When Joe Lunn’s uncle suggested he compete in the Columbus soap box derby in 1952, he thought there was no way he could win the local competition.
He was just an 11-year-old country boy from Thomasville, Ga., he said in a recent interview with the Ledger-Enquirer.
But Lunn won the Columbus derby with a rough-hewn, wooden contraption that cost less than $10, and then traveled by bus with his mother and a Ledger reporter to the All American Soap Box Derby in Akron, Ohio.
There he won the world junior speed title after crashing into a retaining wall just past the finish line during the first heat of the competition. With his car falling apart and his chest bleeding, he just wouldn’t quit, according to historians.
Since then, Lunn —dubbed “the Ramblin Wreck from Georgia” —has been considered a soap box racing legend.
Now, 65 years later, a group called Let’s Grow (STEAM)X wants to revive the local soap box derby tradition, which existed in Columbus well into the 1990s.
Organizers will hold their first competition July 29, from 8:30 a.m. to 3 p.m. at Lake Bottom Park.
Robbie Branscomb, who co-founded Let’s Grow (STEAM)X with partners Leshan Ferguson and Tashee Singleton., said the program began with training clinics in partnership with the Columbus Parks and Recreation Department. There children learned about the history of soap box derbies, rules and regulations, and safety procedures.
About 250 children participated in the training, Branscomb said. Twenty-four are now registered and qualified to compete locally for cash prizes —$300 for first place, $200 for second, and $100 for third.
Let’s Grow (STEAM)X aims to reach youths of various backgrounds, including those with limited financial resources, she explained.
“Typically, soap box derby has been a family activity, where families go out and purchase cars for their children and they enter them into a soap box derby race in their area,” she said. “What we were able to identify very quickly was that, with the cars starting at $700, almost $800 per car, it wasn’t going to be an activity that every child could participate in if it required the parents to purchase it.”
So the organization purchased a fleet of cars with the help of donors, and then invited children in the community to help build them as sweat equity.
“And, in helping us build the cars, they could use our cars to race in, whether it’s our local race or whether it’s surrounding races,” Branscomb said. “The goal is to try to qualify to get to Akron. In order to qualify, you have to have a car.”
The derby will have 12 cars for children, plus two for adults. And some organizations are considering competing against one another.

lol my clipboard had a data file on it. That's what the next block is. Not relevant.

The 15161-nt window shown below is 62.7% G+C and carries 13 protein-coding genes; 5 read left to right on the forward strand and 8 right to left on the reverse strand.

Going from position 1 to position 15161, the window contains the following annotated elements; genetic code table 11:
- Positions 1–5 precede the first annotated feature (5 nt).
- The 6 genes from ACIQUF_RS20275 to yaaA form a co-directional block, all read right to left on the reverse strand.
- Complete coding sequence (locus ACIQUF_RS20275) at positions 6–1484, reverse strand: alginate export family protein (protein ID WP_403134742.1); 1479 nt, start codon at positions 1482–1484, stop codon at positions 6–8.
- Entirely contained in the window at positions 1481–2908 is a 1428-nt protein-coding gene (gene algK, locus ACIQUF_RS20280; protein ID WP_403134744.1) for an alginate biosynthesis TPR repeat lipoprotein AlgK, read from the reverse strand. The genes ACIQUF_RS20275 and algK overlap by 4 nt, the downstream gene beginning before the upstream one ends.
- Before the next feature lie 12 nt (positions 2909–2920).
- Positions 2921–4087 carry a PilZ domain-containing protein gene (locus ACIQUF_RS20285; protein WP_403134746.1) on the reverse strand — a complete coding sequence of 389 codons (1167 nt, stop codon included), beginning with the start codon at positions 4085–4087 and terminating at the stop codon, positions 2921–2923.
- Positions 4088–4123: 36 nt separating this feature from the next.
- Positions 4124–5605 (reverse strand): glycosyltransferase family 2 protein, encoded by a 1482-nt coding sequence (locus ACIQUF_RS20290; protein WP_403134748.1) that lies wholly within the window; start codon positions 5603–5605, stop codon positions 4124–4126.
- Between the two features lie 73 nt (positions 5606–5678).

“That’s a way to bring exposure to the event and turn it into a real community camaraderie-type of activity, where you can have some fun,” she said. “We’re all about igniting youth imagination and helping them to develop a love for life-long learning.”
Twenty-seven organizations are co-sponsoring the event, according to information provided by Let’s Grow (STEAM)X. The list includes Columbus Parks and Recreation, Muscogee Marshal’s Office, Fountain City Classic, Columbus State University, Columbus Technical College, Midtown, Inc., Liberty Utilities and Uptown, Inc.
On Thursday, Chester Jackson of East Coast Body Shop was still painting some of the cars.
Branscomb said the organization is looking for more volunteers and donations.
“We are in need of about 2,700 feet of polymerized vinyl chloride piping for our track.” she said. “The PVC piping helps to ensure the safety of racers and spectators and keeps the cars from major damage by preventing collisions with roadway curb.”
Lunn said he remembers the day he won the world competition with his car falling apart.
“I was, of course, stunned and still a little in shock from trauma from the crash,” he said, reflecting on his victory 65 years ago. “We went back that evening and they presented me with a four-year scholarship and all the trophies that I had won.
“And that evening, Harvey Firestone Jr. (of tire and rubber fame) called me and said, ‘Get ready to go with me on my private plane to New York City first thing in the morning. ... And so my first plane ride was on his private plane to New York, where we were lodged in the Waldorf Astoria.”
Lunn said he’s not a scholar and never went to college. Instead, he joined the Navy and traveled the world by submarine.
For years, he cherished memorabilia from his derby experience, but lost many of the items in 1989, during Hurricane Hugo.
Jeff Iula served as the general manager of the All American Soap Box Derby in Akron for 35 years, and he is currently the historian. He invited Lunn back to the event in 1979, along with other champions, and they became friends.
“He really was the legend of the soap box derby because of him being a very poor boy from the back hills of Georgia, spending time with his uncle in Columbus and building this car so he could race in the Columbus race, and little did they know that he would win the darn thing.”
Iula said Lunn’s mother had to borrow money so they could take the bus to Akron. His story appeared in the Akron Beacon Journal and Life magazine, and it was a real tearjerker. The car he drove is still at a derby museum in Akron.
Iula said he’s glad Columbus is reviving the derby tradition. And he hopes Lunn’s legacy won’t be forgotten.
To see Lunn’s 1952 victory, go here: http://bit.ly/2uU2JyK